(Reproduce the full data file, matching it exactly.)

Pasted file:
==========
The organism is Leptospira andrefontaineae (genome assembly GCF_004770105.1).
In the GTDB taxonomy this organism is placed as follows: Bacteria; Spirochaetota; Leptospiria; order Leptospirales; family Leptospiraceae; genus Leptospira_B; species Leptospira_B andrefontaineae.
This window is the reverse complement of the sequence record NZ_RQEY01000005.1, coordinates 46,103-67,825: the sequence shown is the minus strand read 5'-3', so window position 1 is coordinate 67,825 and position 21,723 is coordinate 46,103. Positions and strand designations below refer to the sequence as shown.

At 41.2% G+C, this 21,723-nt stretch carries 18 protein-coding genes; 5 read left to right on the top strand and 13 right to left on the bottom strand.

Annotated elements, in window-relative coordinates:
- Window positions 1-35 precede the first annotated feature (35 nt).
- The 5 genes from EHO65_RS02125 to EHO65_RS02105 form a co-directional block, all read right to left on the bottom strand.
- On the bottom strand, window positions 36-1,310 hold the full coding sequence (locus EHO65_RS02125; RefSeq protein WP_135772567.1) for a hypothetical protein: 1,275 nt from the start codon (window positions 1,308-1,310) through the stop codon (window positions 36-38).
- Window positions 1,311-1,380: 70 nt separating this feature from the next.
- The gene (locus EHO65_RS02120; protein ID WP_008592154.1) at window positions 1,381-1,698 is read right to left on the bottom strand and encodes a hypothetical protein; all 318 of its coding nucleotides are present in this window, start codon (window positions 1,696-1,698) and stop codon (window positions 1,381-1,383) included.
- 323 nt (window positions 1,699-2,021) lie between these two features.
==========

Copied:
The organism is Leptospira andrefontaineae (genome assembly GCF_004770105.1).
In the GTDB taxonomy this organism is placed as follows: Bacteria; Spirochaetota; Leptospiria; order Leptospirales; family Leptospiraceae; genus Leptospira_B; species Leptospira_B andrefontaineae.
This window is the reverse complement of the sequence record NZ_RQEY01000005.1, coordinates 46,103-67,825: the sequence shown is the minus strand read 5'-3', so window position 1 is coordinate 67,825 and position 21,723 is coordinate 46,103. Positions and strand designations below refer to the sequence as shown.

At 41.2% G+C, this 21,723-nt stretch carries 18 protein-coding genes; 5 read left to right on the top strand and 13 right to left on the bottom strand.

Annotated elements, in window-relative coordinates:
- Window positions 1-35 precede the first annotated feature (35 nt).
- The 5 genes from EHO65_RS02125 to EHO65_RS02105 form a co-directional block, all read right to left on the bottom strand.
- On the bottom strand, window positions 36-1,310 hold the full coding sequence (locus EHO65_RS02125; RefSeq protein WP_135772567.1) for a hypothetical protein: 1,275 nt from the start codon (window positions 1,308-1,310) through the stop codon (window positions 36-38).
- Window positions 1,311-1,380: 70 nt separating this feature from the next.
- The gene (locus EHO65_RS02120; protein ID WP_008592154.1) at window positions 1,381-1,698 is read right to left on the bottom strand and encodes a hypothetical protein; all 318 of its coding nucleotides are present in this window, start codon (window positions 1,696-1,698) and stop codon (window positions 1,381-1,383) included.
- 323 nt (window positions 1,699-2,021) lie between these two features.